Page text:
Iain’s works include Lord of the Nutcracker Men, The Giant-Slayer and Gemini Summer for which he received the Governor General's Literary Award for Children’s Literature – English-language Text in 2007. His latest novel, The Winter Pony, comes out this week and is available at Page’s Bookstore along with other titles by Iain.

Author Vicky Metcalf created the award in 1963 to stimulate the writing of literature for Canadian children. The winner is selected by a three-member, independent judging panel.

[Published in the Gabriola Sounder, November 2011]

Vicky Metcalf Award
Interview (2011)

from Writers Trust

What was the last great book you read?

That would be, without doubt, The Art of Racing in the Rain. I just loved that story of a dog and his people, from beginning to end.

How old were you when your first work was published?

I wrote a story for the local newspaper when I was in high school. But the editor revised it so much that I could hardly recognize it, and that put me off writing for many years. In my early twenties, I started selling freelance articles to a Sunday newspaper. I was forty when my first book was published.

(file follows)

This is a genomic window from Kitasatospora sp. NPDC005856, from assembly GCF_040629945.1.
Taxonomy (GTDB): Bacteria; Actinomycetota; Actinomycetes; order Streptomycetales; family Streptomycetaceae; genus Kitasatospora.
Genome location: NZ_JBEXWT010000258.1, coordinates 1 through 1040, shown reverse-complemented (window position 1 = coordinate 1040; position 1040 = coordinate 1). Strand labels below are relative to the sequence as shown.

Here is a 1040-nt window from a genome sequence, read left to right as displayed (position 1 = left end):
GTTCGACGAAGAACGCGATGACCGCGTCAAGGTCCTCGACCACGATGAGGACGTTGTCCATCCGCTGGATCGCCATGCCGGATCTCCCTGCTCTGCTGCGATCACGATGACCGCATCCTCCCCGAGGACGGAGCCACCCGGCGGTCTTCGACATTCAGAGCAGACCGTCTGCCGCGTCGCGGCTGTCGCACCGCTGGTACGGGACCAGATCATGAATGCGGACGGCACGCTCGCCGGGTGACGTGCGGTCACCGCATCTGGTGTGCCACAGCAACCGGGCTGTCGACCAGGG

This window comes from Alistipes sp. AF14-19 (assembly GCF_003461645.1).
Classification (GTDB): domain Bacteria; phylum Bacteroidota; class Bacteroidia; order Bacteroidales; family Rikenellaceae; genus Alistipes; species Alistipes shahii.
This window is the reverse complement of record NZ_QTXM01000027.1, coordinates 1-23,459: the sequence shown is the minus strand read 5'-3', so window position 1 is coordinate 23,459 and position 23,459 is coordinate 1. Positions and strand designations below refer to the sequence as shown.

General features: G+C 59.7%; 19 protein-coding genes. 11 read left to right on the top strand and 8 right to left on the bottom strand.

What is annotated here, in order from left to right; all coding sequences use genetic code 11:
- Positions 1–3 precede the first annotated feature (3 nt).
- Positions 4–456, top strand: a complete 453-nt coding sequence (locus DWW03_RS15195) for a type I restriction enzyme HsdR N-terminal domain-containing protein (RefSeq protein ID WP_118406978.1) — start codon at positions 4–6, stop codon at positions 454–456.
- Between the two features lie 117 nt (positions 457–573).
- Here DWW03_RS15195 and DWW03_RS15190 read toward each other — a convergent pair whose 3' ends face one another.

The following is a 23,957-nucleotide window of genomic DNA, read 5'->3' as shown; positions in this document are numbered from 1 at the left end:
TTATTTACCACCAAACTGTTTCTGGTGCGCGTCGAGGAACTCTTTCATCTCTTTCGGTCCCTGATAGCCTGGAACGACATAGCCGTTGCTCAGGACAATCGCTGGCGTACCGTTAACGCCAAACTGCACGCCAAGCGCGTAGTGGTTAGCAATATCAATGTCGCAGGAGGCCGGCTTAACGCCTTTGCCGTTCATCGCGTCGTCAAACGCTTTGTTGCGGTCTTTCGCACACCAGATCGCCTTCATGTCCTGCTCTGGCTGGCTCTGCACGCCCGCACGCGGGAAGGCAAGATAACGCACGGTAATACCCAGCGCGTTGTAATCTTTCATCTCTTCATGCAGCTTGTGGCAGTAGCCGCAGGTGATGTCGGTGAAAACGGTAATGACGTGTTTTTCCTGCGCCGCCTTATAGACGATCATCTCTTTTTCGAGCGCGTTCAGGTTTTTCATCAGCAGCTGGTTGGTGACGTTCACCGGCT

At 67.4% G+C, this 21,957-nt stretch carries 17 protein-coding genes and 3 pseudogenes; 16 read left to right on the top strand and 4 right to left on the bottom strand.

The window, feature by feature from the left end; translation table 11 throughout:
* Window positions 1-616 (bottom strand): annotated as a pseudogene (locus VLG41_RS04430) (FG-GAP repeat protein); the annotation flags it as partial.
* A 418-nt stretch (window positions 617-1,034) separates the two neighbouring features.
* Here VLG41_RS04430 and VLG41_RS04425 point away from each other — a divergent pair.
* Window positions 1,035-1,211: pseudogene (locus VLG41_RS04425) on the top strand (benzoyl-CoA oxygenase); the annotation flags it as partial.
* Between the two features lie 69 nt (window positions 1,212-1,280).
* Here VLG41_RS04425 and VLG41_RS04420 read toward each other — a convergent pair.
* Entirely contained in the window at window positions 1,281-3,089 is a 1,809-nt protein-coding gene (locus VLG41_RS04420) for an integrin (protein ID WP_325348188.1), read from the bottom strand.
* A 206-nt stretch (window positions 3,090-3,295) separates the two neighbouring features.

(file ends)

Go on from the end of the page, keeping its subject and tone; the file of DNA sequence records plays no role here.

When you look back, was there any one single personal attribute that propelled you to write?

I was a lonely child, and I think lonely children are drawn to writing, though I’m not sure why. As a journalist, I was surprised to see how many of the reporters I knew had been the same way as children. Perhaps we had learned early on how to create little worlds for ourselves. As a writer, I can say things in words that I would never actually say aloud.

Have the reactions of your readers impacted your writing style (or your point of view) over the years?

I used to underestimate children. I have learned that they are wiser, more knowledgeable, and more sensitive than I ever imagined when I first began writing. I try to add more meaning and depth to my stories now. I don’t think it’s good enough to just entertain.

What does winning this prize mean to you?

Some of the past winners of this prize were literary heroes of mine when I was young. Others inspire me every day to write better. To be included among the best is a wonderful thing.